Managing Without Power: not the easy route, but the most effective and sustainable one

Joris Merks-Benjaminsen
November 13, 2023
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Managing Without Power is about consciously NOT using the power that you inevitably hold due to your formal management or leadership position, or due to your privilege.

In the past months I spoke to many people about Managing Without Power. The common reaction: "OK, I get it… leading without authority...". NO THAT'S NOT IT. The target audience is different, namely those who are in formal positions of power. The goal is also different: creating teams and organizations where all types of people can be their best self. And...Managing Without Power is much harder.

Consciously giving up (part of) your power

A lot has been written about leading without authority: it focuses on people who do NOT have a formal position of power, but can still demonstrate leadership and bring people along. Managing Without Power focuses on people who DO have a position of power, either formal because they are manager or leader, or informal because they are for instance famous or part of a privileged majority.

Managing Without Power is about consciously NOT using the power that you inevitably hold due to your formal management or leadership position, or due to your privilege. That's much harder. Leading without authority is mainly a matter of building skills. For Managing Without Power building skills is not enough. It requires three steps, each hard to take:

  1. Consciously GIVING UP (some of) the power that comes with your privileged position.
  2. UNLEARNING behaviors that stem from unconscious leaning on power: habits that were often built up over many years must be unlearned.
  3. Using the space that is created by unlearning unconscious leaning on power to build new types of leadership skills that no longer lean on the power you have.

It's harder for formal managers and leaders to build and informal leadership position, because there will still be moments when you have no other choice than to apply your formal power: for example giving people performance ratings, making decisions about their pay or promotions are such moments. These moments interfere with your informal leadership credibility. The art is to base these moments of formal power on fair and clear principles, and to explain those over and over again. That allows you to balance your formal and informal leadership.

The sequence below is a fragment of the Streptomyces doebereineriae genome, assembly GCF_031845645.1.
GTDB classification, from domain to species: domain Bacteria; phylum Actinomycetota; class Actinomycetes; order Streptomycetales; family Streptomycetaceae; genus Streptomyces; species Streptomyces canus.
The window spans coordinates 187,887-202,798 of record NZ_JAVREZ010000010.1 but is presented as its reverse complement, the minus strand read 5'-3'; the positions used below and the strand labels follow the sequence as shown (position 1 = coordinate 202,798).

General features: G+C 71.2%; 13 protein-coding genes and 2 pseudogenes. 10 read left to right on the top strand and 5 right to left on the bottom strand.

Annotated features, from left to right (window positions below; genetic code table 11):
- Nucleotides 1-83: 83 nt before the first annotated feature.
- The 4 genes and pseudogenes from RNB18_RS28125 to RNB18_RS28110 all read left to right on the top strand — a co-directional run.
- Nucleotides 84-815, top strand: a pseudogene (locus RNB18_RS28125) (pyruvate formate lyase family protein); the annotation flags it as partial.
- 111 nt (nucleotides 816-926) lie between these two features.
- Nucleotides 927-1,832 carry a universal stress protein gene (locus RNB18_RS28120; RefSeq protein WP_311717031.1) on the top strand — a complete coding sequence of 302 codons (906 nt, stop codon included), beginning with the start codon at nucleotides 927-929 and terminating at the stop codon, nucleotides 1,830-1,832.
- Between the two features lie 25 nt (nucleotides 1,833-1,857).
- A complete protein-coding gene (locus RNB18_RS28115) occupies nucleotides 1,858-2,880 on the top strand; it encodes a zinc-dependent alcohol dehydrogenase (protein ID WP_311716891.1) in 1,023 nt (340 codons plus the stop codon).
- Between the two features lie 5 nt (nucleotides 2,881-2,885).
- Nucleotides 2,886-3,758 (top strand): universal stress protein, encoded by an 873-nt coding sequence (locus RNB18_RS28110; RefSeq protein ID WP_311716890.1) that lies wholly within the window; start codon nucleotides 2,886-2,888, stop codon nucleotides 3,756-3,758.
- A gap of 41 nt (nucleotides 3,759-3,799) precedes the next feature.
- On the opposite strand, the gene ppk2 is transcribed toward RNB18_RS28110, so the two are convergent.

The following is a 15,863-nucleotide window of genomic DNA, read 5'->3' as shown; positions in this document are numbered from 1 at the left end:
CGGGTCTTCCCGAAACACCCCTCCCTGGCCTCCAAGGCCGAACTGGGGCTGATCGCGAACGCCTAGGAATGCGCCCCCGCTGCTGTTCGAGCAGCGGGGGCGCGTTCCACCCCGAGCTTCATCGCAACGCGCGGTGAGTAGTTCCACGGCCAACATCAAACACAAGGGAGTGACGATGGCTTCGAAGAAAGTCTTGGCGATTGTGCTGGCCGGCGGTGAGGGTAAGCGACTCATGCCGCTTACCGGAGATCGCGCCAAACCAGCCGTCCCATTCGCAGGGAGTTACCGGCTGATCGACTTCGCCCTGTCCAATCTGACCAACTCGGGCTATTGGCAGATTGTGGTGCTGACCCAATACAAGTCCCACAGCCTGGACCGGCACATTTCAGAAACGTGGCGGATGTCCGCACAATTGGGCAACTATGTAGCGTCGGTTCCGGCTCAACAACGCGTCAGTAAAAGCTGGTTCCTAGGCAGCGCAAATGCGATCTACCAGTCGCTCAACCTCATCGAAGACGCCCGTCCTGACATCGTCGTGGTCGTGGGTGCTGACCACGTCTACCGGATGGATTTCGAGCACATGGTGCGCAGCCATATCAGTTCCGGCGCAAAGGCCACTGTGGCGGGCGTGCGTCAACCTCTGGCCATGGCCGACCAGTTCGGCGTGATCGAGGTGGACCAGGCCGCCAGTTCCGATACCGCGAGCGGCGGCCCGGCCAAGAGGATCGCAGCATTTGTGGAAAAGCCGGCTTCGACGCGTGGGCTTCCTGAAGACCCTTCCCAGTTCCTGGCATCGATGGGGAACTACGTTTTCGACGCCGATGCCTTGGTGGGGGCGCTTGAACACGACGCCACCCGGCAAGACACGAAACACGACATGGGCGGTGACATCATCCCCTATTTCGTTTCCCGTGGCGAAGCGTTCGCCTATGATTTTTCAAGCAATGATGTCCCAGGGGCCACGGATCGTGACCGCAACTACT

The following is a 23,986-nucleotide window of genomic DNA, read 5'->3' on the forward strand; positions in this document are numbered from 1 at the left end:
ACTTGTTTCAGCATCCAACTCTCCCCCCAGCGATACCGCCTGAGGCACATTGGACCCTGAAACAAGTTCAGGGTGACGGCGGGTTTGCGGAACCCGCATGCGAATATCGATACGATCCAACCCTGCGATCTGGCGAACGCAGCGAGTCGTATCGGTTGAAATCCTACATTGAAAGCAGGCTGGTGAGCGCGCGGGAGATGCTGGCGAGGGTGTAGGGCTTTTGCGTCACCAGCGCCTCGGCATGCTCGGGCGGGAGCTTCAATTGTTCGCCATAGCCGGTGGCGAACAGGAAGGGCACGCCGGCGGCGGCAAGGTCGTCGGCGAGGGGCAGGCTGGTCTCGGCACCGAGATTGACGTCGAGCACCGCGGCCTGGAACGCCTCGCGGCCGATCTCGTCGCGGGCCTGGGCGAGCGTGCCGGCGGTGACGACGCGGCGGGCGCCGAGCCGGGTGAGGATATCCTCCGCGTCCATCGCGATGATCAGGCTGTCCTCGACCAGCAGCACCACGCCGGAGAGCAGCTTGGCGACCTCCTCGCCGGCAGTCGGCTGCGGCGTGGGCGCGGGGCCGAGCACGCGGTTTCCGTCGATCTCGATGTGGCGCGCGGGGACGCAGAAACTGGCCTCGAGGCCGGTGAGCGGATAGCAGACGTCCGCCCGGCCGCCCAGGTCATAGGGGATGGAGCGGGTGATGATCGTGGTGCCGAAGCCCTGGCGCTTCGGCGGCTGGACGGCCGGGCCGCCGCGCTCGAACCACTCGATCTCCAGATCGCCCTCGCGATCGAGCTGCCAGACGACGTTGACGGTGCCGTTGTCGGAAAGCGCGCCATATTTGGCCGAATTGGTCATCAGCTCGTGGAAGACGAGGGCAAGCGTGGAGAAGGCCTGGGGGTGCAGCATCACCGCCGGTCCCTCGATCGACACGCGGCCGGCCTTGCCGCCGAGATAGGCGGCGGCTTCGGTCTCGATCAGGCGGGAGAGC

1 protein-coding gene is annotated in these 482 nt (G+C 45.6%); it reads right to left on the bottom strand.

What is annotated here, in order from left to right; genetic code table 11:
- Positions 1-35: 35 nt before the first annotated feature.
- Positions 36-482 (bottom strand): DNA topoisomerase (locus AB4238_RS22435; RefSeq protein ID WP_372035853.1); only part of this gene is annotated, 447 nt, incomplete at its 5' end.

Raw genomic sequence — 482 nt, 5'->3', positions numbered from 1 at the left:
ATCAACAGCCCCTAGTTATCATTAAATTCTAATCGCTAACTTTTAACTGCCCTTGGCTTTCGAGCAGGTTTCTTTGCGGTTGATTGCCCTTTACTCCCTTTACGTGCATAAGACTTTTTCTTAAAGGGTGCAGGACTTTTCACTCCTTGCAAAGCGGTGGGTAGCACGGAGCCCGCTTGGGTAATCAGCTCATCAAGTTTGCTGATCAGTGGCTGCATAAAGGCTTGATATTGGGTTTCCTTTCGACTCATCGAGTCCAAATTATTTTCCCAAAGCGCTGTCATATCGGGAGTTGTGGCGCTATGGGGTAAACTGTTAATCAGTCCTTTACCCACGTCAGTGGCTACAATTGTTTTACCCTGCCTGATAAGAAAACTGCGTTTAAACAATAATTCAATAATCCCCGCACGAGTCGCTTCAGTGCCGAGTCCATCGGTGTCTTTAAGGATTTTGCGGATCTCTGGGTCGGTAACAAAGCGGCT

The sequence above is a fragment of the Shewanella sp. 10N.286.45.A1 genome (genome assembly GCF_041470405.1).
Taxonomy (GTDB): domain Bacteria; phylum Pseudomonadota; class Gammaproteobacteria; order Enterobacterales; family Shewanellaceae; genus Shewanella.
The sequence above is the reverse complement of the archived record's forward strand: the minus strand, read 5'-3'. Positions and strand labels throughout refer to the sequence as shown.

Creating space to invest: five 'brilliant basics'

Unlearning the unconscious leaning on your position of power creates space to invest in your team and organization: that investment is made in five 'brilliant basics', which you must succeed on if you want your team to perform to its maximum potential:

  1. Meaningful conversations about career and personal growth: seeing the whole professional and human being, as unbiased as you can.
  2. Aligning direction and expectations.
  3. Meaningful meetings and consciously cultivating team norms (and being a role model for them).
  4. Measuring progress and providing ongoing support and feedback.
  5. Fair and predictable performance evaluations.

Doing the right thing, for year team and organization

The hardest bit is that the sense of urgency amongst those holding power is low, because they are not the ones suffering the consequences of a power based leadership style. Those consequences are felt in all organizational layers under them, and lead to continuous pressure, political behavior, and a culture where mainly people with somewhat thick skin succeed and survive. Even worse: people don't tell the leader what the problem is, because it makes you look weak, and because they prefer to say what they believe leadership wants to hear. Some leaders are starting to notice the problem though, from a variety of angles. For instance they struggle with...

...attracting and retaining talent amongst younger generations who have higher expectations from meaning of work and organizational culture

...attracting and retaining diverse talent, and creating an inclusive culture inability to transform their organizations fast enough

...doubts about the strategy for flexible and remote work

...instances of inappropriate behavior that keep popping up, despite putting mechanisms in place to report them and deal with them

These are all symptoms of a power based leadership style, and there’s no point fighting symptoms without changing the underlying root causes. 

Stop fighting symptoms, start investing in the foundations

It's time to stop fighting symptoms, and to start making space for investing in the foundations of the teams that work for you. Leaning less on your power opens the door to building organizations with a high bar for performance as well as humaneness and where inclusiveness is the 'default setting'. After all, you can only achieve maximum performance, as a team and as an organization, when all types of people are their best selves and work well together.

The book Managing Without Power is now available on all local Amazon stores. Curious about our trainings Managing Without Power for managers and leaders? Check

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